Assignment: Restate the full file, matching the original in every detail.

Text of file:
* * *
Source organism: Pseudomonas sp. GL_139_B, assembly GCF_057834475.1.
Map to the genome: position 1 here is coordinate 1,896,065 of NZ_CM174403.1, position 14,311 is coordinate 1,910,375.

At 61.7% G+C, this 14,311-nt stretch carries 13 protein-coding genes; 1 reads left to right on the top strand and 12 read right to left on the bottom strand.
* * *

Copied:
Source organism: Pseudomonas sp. GL_139_B, assembly GCF_057834475.1.
Map to the genome: position 1 here is coordinate 1,896,065 of NZ_CM174403.1, position 14,311 is coordinate 1,910,375.

At 61.7% G+C, this 14,311-nt stretch carries 13 protein-coding genes; 1 reads left to right on the top strand and 12 read right to left on the bottom strand.